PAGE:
Of 668 proteins present in both BMI-matched control (T1CON) and T1D placentas, 162 were differentially O-GlcNAcylated. Pathway analysis suggested that ‘clathrin mediated endocytosis signalling’, ‘actin cytoskeleton signalling’, and ‘EIF2 signalling’ are the three pathways most likely to be affected by O-GlcNAcylation (Fig. 1A). When the O-GlcNAcome of placentas from mothers with T2D was compared to that of women with similar BMI (> 30), thus controlling for changes due to obesity (T2CON), there were 696 proteins in common, 165 of which differed in abundance between the two groups. IPA predicted impacts on ‘remodelling of epithelial adherens junctions’, ‘clathrin-mediated endocytosis signalling’ and ‘LXR/RXR activation’ (Fig. 1B).

Figure 1
figure 1

The top ten canonical pathways identified using ingenuity pathway analysis (IPA) of placental O-GlcNAcylated proteins with a > twofold change in abundance between control and maternal disease. Fold change was calculated as a change in abundance of placental proteins from mothers with T1D compared to mothers with a normal BMI (20–25) (A) or mothers with T2D compared to mothers with an obese BMI (> 30) (B). Pathways were ranked on a combination of the ratio and p-value. Ratio was calculated by the number of proteins altered (up—red; down—green) in the dataset compared to the total number of known proteins (indicated to the right hand side) within the canonical pathway. The p-value (orange line) indicates the significance of datasets association with the canonical pathway, as calculated by a Right-sided Fishers exact test using IPA.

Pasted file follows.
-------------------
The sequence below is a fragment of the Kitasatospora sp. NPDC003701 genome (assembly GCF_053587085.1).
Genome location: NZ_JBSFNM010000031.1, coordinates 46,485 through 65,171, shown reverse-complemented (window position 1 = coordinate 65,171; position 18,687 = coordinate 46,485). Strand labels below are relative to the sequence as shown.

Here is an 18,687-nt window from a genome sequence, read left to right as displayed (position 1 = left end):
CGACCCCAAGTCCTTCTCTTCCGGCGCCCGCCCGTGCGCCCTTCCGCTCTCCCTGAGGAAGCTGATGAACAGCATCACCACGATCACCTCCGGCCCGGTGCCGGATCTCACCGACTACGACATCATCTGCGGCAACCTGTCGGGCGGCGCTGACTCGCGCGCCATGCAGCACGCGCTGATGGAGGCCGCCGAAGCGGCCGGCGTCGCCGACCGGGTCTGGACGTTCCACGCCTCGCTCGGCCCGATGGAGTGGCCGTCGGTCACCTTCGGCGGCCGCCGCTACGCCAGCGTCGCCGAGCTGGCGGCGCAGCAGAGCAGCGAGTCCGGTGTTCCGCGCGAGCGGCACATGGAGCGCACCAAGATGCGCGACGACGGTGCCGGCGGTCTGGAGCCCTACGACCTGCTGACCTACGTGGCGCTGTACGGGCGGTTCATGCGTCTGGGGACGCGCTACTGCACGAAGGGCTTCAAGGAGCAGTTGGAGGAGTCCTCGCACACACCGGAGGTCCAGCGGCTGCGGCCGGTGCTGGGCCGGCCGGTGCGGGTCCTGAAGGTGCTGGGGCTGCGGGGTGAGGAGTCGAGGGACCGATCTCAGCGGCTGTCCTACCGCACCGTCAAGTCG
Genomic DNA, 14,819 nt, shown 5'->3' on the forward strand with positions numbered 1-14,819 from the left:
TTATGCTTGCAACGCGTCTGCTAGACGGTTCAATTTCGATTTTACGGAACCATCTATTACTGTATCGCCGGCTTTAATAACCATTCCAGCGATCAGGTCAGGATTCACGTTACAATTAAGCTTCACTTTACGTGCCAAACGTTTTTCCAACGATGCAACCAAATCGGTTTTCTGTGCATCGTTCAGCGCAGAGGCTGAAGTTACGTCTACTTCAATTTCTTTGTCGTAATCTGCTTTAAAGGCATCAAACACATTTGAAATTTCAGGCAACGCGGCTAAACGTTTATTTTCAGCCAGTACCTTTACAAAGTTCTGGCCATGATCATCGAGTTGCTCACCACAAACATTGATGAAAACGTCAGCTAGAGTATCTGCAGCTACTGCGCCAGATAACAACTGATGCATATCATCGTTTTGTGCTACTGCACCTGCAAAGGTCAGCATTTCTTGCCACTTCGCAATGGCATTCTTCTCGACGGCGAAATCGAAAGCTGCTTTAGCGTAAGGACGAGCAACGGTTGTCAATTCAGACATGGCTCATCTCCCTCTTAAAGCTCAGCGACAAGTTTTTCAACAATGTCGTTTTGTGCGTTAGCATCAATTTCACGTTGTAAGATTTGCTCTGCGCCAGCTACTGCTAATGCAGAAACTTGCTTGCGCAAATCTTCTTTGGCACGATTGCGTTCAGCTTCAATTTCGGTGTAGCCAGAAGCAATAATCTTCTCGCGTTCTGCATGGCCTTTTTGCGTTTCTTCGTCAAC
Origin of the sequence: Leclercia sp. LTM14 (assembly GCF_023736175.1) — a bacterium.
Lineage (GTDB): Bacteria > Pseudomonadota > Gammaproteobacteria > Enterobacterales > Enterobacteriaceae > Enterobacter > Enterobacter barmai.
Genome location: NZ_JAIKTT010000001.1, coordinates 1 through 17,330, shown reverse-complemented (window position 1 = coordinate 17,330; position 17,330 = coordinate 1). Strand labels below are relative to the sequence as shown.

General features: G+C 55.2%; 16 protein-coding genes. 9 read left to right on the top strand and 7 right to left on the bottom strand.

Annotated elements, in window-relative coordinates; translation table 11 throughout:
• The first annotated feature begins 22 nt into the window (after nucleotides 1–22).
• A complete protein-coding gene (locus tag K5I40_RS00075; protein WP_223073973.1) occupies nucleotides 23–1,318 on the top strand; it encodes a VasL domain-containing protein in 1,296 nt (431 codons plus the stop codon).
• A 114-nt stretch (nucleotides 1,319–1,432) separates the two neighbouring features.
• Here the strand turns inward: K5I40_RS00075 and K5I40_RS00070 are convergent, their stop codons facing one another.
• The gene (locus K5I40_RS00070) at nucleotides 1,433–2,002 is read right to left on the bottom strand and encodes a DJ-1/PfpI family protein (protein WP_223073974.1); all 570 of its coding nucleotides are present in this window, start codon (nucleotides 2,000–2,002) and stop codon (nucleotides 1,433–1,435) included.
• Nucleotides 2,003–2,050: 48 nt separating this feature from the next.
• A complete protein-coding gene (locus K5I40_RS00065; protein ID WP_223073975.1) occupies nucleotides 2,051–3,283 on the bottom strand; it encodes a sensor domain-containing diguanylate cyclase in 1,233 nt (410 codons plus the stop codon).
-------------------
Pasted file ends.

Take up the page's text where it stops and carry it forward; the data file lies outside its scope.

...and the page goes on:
As clathrin-mediated endocytosis (CME) was amongst the top three canonical pathways affected by changes to protein O-GlcNAcylation for both T1D and T2D, and endocytosis is a major function of the placenta and therefore changes to CME as a result of altered O-GlcNAcylation may have implications for fetal health, we chose to validate predictions arising from our characterisation of the placental O-GlcNAcome by selecting this pathway for further analysis. 31 proteins identified in T1D or T2D O-GlcNAcomes were related to CME, representing 16% of the proteins known to participate in this pathway; 26 were present in both datasets (83.9% crossover) and 5 were unique to one of the two O-GlcNAcomes (Supplementary Table S3). Western blotting of enriched lysates was used to test a sub-set of CME-related proteins (clathrin heavy chain, Rab 4, 5 and 11, and integrin beta-3) and showed in each case that a small fraction of the total protein was O-GlcNAcylated (Fig. 2; Supplementary Fig. S3). Peptide mass analysis revealed that multiple serine and threonine residues in key CME pathway proteins are differentially dehydrated or HexNAc modified in T1D and T2D placentas compared to their respective control groups (Table 2).

Figure 2
figure 2